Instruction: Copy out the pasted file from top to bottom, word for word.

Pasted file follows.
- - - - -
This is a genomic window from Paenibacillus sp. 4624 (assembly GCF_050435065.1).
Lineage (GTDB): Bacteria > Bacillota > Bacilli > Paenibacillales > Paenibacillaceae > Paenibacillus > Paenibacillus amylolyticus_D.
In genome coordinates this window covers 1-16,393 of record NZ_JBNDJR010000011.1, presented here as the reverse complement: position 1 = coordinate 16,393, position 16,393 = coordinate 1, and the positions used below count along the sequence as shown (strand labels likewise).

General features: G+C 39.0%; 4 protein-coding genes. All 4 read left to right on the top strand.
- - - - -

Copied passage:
This is a genomic window from Paenibacillus sp. 4624 (assembly GCF_050435065.1).
Lineage (GTDB): Bacteria > Bacillota > Bacilli > Paenibacillales > Paenibacillaceae > Paenibacillus > Paenibacillus amylolyticus_D.
In genome coordinates this window covers 1-16,393 of record NZ_JBNDJR010000011.1, presented here as the reverse complement: position 1 = coordinate 16,393, position 16,393 = coordinate 1, and the positions used below count along the sequence as shown (strand labels likewise).

General features: G+C 39.0%; 4 protein-coding genes. All 4 read left to right on the top strand.